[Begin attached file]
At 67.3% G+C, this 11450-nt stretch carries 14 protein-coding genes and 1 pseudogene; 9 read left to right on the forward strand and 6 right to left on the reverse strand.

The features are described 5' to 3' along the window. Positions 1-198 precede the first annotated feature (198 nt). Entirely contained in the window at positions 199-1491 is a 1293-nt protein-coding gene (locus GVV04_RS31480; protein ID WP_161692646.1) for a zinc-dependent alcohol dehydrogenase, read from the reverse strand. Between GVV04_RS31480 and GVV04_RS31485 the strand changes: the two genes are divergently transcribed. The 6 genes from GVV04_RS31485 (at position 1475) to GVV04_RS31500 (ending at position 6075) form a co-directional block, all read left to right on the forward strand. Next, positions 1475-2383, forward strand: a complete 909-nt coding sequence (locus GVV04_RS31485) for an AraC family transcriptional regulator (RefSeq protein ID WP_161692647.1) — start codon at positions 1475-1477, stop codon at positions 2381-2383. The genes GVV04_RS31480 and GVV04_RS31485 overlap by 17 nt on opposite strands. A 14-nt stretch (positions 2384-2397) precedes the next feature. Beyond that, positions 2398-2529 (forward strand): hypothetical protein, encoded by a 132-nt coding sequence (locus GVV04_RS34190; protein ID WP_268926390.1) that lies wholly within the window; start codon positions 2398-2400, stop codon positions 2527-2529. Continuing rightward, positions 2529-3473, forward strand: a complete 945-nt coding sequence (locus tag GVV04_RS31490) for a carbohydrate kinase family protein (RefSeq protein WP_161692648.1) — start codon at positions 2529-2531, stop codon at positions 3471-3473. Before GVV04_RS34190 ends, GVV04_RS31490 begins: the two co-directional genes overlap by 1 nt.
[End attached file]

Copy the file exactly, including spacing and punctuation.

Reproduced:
At 67.3% G+C, this 11450-nt stretch carries 14 protein-coding genes and 1 pseudogene; 9 read left to right on the forward strand and 6 right to left on the reverse strand.

The features are described 5' to 3' along the window. Positions 1-198 precede the first annotated feature (198 nt). Entirely contained in the window at positions 199-1491 is a 1293-nt protein-coding gene (locus GVV04_RS31480; protein ID WP_161692646.1) for a zinc-dependent alcohol dehydrogenase, read from the reverse strand. Between GVV04_RS31480 and GVV04_RS31485 the strand changes: the two genes are divergently transcribed. The 6 genes from GVV04_RS31485 (at position 1475) to GVV04_RS31500 (ending at position 6075) form a co-directional block, all read left to right on the forward strand. Next, positions 1475-2383, forward strand: a complete 909-nt coding sequence (locus GVV04_RS31485) for an AraC family transcriptional regulator (RefSeq protein ID WP_161692647.1) — start codon at positions 1475-1477, stop codon at positions 2381-2383. The genes GVV04_RS31480 and GVV04_RS31485 overlap by 17 nt on opposite strands. A 14-nt stretch (positions 2384-2397) precedes the next feature. Beyond that, positions 2398-2529 (forward strand): hypothetical protein, encoded by a 132-nt coding sequence (locus GVV04_RS34190; protein ID WP_268926390.1) that lies wholly within the window; start codon positions 2398-2400, stop codon positions 2527-2529. Continuing rightward, positions 2529-3473, forward strand: a complete 945-nt coding sequence (locus tag GVV04_RS31490) for a carbohydrate kinase family protein (RefSeq protein WP_161692648.1) — start codon at positions 2529-2531, stop codon at positions 3471-3473. Before GVV04_RS34190 ends, GVV04_RS31490 begins: the two co-directional genes overlap by 1 nt.